“Health care was a key factor in Democrats’ victory in the 2018 midterm elections, and it should be a big plus in 2020 as well. The shared Democratic position — that every legal resident should have access to affordable care, regardless of income or health status — is immensely popular. The de facto Republican position — that we should go back to a situation in which those whose jobs don’t come with health benefits, or who suffer from pre-existing medical conditions, can’t get insurance — is so unpopular that G.O.P. candidates consistently lie about their own proposals.

But right now, two of the major contenders for the Democratic presidential nomination, Joe Biden and Bernie Sanders, are having an ugly argument about health care that could hurt the party’s chances. There are real, important differences between the two men’s policy proposals, and it’s fine to point that out. What’s not fine is the name-calling and false assertions. Both men are behaving badly. And for their party’s sake, and their country’s, they need to stop it.

Let’s back up. There are, broadly speaking, two ways a country can try to achieve universal health insurance. One is single-payer: The government simply pays the bills. The other retains a role for private insurance but relies on a combination of regulations and subsidies to ensure that everyone gets covered.

We don’t have to speculate about how these systems would work in practice, because every advanced country except the U.S. has some form of universal coverage. Some, like Canada and Britain, use single-payer (in Britain the government also operates the hospitals and pays the doctors). Others, like Switzerland and the Netherlands, have a large role for private insurers.”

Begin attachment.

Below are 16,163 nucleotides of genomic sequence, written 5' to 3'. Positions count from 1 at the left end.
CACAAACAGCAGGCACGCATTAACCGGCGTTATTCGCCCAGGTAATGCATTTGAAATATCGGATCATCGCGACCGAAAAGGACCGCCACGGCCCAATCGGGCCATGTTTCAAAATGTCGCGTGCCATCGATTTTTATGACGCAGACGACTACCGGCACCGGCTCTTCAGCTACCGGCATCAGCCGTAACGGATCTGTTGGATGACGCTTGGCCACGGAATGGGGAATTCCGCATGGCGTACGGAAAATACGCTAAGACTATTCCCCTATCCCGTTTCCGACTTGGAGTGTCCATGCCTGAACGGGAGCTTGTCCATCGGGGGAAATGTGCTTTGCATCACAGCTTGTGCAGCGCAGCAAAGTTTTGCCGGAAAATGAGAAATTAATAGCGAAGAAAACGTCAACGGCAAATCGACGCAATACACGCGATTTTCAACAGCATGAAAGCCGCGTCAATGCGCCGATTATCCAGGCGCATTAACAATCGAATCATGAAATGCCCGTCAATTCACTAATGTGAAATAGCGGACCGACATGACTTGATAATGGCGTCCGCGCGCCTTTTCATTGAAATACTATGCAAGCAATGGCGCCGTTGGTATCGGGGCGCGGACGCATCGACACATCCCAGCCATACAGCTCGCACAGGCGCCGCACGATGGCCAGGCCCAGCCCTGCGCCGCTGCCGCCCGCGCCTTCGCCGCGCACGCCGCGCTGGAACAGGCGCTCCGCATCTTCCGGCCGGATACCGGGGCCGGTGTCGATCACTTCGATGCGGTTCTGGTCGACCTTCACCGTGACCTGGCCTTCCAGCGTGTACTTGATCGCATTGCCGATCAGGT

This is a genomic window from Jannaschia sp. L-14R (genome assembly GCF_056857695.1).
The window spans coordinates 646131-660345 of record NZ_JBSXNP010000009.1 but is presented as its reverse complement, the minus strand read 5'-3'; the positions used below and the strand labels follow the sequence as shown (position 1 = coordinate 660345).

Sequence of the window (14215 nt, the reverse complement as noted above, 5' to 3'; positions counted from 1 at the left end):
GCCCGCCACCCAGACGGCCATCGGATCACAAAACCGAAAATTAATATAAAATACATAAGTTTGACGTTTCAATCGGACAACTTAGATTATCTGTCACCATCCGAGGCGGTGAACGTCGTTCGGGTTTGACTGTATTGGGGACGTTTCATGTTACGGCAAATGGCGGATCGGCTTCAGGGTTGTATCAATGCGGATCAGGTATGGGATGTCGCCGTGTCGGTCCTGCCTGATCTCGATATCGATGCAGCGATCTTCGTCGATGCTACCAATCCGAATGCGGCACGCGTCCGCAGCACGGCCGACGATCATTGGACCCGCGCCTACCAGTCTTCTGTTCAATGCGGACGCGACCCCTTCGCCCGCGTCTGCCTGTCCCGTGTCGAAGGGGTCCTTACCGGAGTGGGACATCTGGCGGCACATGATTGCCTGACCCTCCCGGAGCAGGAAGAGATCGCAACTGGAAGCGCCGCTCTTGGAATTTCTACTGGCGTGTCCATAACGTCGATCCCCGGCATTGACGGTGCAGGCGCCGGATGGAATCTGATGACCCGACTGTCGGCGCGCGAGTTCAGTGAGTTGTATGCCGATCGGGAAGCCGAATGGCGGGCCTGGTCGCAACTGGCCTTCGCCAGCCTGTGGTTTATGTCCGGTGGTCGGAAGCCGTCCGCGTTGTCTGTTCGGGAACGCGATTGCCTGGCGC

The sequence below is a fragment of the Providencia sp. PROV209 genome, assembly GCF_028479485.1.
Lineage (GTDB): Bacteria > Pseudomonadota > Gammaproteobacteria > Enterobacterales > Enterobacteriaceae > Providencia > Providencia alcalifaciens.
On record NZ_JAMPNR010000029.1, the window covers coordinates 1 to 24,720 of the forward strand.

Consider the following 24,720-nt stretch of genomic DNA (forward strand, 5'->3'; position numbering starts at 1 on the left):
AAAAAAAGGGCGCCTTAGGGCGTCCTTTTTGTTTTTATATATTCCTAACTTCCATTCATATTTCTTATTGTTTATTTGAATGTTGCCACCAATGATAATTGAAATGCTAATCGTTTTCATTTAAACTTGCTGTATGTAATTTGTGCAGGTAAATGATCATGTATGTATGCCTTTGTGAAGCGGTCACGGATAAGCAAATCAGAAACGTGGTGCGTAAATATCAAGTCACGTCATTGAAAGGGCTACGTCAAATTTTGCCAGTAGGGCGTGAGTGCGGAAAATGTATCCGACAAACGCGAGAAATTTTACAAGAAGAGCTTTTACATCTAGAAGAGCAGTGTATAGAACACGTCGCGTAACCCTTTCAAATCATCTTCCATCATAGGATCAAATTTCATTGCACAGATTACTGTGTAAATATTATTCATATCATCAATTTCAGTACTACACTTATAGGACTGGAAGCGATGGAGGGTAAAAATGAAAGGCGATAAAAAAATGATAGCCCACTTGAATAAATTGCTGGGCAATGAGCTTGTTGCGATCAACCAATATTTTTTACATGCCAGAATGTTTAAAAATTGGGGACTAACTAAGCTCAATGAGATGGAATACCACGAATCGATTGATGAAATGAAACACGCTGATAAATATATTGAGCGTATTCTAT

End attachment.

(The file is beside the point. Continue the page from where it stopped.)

Opinion | Racism Comes Out of the Closet – by Paul Krugman – The New York Times

“In 1981 Lee Atwater, the famed Republican political operative, explained to an interviewer how his party had learned to exploit racial antagonism using dog whistles. “You start out in 1954 by saying ‘Nigger, nigger, nigger.’” But by the late 1960s, “that hurts you, backfires. So you say stuff like, uh, ‘forced busing,’ ‘states’ rights,’ and all that stuff, and you’re getting so abstract. Now, you’re talking about cutting taxes, and all these things you’re talking about are totally economic things and a byproduct of them is, blacks get hurt worse than whites.” ”